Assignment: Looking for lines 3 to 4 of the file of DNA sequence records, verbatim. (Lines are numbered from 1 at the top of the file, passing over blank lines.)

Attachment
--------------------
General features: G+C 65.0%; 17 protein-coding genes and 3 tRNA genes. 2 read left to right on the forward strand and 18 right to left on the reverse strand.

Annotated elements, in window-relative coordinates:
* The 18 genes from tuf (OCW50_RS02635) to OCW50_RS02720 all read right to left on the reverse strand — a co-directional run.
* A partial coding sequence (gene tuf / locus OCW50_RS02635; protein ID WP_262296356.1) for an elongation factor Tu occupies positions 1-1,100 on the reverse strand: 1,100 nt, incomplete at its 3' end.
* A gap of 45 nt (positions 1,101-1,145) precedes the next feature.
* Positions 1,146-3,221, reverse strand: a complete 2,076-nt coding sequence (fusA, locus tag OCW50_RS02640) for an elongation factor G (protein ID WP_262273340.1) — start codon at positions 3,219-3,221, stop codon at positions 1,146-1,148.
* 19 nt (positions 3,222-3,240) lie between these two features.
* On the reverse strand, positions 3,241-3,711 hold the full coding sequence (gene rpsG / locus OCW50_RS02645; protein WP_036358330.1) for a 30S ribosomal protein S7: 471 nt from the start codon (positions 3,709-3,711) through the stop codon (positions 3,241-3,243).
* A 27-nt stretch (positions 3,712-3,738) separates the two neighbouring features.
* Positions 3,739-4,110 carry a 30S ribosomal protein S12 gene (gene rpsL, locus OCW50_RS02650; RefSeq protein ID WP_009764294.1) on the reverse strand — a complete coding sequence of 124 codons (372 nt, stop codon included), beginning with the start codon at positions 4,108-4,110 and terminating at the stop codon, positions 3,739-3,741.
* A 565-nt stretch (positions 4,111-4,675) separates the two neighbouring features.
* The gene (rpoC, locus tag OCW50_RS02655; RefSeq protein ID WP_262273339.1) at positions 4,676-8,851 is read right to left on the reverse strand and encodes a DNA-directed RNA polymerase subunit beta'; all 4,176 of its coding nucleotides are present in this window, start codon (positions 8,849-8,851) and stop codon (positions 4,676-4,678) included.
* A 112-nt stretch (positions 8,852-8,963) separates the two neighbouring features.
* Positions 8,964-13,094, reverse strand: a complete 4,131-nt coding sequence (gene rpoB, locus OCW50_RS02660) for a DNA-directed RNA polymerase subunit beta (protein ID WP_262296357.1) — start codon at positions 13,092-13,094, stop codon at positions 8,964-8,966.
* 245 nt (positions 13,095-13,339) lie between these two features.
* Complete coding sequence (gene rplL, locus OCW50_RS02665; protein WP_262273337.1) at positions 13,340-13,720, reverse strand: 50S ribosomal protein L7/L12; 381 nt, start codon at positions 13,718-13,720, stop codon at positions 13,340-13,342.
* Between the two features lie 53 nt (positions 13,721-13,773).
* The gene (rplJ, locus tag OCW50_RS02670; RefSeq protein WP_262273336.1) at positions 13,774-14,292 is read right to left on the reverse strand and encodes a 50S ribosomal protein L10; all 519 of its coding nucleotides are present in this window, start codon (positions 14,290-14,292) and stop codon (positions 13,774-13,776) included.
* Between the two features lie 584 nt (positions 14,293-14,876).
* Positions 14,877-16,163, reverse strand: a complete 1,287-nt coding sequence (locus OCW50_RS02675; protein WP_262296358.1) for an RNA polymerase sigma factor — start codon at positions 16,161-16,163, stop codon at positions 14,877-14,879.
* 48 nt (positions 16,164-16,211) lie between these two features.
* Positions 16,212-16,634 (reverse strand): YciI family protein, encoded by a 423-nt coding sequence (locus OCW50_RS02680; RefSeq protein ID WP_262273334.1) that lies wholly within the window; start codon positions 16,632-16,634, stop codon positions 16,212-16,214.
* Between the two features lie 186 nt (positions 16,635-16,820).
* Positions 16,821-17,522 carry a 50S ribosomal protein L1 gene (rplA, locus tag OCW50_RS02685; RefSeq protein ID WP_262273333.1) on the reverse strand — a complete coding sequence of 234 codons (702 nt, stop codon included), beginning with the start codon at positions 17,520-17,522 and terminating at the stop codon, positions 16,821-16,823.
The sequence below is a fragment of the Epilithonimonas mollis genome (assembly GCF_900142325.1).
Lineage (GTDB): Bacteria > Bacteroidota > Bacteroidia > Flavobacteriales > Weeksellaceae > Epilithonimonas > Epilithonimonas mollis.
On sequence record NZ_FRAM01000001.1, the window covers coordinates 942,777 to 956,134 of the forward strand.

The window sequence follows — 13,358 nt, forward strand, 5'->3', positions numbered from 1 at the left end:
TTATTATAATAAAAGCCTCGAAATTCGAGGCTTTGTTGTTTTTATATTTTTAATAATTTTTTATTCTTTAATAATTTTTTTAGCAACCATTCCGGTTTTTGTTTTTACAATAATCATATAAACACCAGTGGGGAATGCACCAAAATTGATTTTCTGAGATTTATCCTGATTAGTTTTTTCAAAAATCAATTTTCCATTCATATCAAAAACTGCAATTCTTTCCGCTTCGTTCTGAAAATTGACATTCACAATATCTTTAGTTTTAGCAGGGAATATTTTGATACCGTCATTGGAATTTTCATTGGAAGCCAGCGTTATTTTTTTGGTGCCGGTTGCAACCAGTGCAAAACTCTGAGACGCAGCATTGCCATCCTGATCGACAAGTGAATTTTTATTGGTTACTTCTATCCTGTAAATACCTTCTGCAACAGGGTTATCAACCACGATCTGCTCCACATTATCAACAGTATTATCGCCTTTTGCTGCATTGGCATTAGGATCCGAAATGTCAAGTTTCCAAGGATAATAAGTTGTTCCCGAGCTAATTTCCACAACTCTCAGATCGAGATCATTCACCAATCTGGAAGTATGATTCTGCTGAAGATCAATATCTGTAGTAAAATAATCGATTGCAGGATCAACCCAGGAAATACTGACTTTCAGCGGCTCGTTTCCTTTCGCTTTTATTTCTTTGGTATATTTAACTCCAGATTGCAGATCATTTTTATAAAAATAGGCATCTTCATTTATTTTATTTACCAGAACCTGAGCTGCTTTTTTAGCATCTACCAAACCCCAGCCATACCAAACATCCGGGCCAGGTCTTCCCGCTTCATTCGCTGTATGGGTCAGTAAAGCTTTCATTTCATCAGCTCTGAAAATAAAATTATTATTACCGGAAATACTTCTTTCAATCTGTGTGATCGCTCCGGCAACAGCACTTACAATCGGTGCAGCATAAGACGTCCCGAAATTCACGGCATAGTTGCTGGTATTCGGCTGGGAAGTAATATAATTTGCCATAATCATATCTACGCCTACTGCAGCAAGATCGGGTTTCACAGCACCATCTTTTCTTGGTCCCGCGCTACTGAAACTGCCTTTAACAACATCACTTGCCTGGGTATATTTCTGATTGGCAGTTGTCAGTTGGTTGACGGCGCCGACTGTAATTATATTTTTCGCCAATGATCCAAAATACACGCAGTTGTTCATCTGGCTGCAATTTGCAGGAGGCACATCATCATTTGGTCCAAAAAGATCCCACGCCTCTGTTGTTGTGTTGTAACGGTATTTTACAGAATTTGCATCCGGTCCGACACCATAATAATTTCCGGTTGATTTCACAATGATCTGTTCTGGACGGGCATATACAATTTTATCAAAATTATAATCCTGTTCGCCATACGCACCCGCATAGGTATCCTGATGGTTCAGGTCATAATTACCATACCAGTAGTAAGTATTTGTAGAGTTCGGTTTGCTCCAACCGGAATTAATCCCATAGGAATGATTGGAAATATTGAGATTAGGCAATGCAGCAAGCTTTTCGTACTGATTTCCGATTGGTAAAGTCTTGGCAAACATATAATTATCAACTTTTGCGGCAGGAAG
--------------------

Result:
* The 18 genes from tuf (OCW50_RS02635) to OCW50_RS02720 all read right to left on the reverse strand — a co-directional run.
* A partial coding sequence (gene tuf / locus OCW50_RS02635; protein ID WP_262296356.1) for an elongation factor Tu occupies positions 1-1,100 on the reverse strand: 1,100 nt, incomplete at its 3' end.